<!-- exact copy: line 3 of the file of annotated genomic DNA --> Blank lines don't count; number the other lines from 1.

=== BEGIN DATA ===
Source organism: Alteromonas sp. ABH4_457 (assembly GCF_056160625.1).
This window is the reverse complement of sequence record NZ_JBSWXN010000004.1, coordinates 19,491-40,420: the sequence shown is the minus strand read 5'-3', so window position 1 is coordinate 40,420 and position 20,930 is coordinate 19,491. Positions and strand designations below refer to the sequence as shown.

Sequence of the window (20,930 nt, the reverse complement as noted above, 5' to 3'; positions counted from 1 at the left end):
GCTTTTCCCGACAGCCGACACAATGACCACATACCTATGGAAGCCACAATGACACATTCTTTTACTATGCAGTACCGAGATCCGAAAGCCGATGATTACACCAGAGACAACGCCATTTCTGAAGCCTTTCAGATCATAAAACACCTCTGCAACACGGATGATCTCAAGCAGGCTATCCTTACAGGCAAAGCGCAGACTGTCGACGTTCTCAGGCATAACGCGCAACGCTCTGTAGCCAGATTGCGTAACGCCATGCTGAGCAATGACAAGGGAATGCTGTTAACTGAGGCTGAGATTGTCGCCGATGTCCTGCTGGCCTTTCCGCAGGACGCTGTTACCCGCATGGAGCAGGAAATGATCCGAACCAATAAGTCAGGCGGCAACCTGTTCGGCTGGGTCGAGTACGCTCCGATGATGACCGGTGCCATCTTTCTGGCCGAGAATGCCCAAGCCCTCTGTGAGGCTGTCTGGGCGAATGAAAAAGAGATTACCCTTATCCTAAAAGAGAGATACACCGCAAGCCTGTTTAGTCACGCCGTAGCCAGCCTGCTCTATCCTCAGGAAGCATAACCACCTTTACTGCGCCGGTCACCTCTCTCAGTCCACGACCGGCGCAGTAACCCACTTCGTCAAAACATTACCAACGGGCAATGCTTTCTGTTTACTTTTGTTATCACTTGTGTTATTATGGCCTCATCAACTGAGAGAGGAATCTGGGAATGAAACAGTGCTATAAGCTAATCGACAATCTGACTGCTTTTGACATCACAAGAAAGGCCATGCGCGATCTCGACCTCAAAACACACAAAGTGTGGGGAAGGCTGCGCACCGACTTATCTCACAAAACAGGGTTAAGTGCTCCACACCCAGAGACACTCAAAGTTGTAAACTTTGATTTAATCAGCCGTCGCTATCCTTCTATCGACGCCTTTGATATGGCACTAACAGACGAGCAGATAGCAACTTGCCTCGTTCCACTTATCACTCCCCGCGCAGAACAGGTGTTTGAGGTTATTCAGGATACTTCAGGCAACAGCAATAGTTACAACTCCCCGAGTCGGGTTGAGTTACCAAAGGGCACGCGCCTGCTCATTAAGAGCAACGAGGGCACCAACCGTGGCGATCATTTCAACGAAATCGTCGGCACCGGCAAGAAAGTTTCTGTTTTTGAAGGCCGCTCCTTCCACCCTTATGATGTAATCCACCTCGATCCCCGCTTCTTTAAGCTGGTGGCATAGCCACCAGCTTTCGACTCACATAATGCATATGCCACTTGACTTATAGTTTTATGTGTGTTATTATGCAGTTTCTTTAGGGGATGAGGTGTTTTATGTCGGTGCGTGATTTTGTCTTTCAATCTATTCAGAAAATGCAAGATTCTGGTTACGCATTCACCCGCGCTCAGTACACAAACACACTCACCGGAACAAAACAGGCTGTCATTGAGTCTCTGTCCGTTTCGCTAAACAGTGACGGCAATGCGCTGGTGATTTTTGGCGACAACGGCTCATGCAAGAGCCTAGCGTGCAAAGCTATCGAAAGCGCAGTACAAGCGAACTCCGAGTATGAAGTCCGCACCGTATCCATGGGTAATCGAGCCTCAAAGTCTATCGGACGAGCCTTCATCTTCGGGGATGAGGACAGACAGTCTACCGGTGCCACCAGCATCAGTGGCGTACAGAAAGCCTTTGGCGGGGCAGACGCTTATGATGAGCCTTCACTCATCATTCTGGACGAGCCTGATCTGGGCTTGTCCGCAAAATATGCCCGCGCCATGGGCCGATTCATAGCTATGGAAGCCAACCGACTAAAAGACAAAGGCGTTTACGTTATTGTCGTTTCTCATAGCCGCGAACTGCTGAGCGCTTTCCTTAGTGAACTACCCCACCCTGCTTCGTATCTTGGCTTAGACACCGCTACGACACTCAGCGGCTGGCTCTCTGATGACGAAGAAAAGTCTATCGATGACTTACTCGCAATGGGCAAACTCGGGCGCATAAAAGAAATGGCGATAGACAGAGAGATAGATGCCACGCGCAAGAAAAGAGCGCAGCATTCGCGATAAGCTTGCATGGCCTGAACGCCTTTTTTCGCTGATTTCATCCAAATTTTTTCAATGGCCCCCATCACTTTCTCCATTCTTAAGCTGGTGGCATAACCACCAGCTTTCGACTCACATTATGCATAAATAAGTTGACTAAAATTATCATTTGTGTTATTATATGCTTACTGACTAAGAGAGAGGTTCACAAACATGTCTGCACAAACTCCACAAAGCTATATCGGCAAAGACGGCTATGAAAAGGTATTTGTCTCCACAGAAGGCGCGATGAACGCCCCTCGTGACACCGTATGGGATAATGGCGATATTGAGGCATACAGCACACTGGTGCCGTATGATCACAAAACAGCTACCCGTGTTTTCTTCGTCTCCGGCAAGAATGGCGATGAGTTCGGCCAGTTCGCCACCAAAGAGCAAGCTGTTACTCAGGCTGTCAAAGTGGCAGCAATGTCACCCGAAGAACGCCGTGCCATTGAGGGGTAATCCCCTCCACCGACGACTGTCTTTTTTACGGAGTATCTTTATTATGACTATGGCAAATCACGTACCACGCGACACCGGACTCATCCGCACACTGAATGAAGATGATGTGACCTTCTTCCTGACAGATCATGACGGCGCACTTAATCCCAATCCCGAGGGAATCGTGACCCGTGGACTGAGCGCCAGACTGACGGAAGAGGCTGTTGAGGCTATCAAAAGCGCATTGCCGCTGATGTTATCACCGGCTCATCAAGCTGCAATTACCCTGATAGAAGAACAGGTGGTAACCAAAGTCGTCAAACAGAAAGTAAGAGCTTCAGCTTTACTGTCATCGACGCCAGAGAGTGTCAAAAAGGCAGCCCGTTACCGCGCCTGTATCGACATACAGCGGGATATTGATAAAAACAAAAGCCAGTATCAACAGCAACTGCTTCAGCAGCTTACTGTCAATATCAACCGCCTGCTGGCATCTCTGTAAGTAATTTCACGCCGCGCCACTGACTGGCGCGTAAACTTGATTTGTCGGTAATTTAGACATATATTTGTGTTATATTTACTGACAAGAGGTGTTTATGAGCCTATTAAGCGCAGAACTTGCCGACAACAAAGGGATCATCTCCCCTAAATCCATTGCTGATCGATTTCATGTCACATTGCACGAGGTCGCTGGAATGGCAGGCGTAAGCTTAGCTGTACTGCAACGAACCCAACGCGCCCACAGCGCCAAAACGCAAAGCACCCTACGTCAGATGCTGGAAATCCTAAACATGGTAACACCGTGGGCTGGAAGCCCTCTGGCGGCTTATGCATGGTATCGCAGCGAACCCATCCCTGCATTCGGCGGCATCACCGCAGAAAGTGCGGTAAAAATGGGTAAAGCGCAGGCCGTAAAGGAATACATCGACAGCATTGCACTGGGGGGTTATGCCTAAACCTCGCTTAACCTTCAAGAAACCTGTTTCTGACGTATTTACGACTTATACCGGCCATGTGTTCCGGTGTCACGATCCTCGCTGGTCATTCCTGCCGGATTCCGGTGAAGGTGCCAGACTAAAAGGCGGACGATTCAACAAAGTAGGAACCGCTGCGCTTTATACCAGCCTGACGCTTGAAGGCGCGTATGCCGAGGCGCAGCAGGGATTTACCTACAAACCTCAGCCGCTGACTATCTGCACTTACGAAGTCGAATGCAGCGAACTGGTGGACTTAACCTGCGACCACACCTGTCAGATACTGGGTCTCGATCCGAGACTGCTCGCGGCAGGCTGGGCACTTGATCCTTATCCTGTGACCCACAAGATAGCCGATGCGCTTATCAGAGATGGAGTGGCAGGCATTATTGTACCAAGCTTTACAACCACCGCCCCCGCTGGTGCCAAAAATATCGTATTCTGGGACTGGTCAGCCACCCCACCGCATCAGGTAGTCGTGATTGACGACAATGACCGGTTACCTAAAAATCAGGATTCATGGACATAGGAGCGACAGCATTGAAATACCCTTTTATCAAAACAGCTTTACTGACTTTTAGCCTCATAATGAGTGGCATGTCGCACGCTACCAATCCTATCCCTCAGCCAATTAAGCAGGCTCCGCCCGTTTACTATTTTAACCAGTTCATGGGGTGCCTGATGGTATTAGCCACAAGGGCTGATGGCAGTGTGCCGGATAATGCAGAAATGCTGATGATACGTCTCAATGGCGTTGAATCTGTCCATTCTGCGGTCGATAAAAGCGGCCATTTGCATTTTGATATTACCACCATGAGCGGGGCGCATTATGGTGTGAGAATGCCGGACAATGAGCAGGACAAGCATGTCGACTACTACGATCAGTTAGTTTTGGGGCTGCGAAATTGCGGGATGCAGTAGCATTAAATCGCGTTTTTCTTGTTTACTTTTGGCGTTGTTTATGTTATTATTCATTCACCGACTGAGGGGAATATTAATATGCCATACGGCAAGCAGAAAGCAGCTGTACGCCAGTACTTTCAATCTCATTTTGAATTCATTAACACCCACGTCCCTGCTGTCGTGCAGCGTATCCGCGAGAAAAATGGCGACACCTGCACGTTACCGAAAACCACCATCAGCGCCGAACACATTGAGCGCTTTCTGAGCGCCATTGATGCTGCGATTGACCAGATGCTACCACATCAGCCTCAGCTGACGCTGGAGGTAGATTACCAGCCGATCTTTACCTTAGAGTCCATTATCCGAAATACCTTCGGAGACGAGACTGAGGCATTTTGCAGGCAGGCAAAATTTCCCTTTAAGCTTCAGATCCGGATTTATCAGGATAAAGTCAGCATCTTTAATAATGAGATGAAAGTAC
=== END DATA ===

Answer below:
Sequence of the window (20,930 nt, the reverse complement as noted above, 5' to 3'; positions counted from 1 at the left end):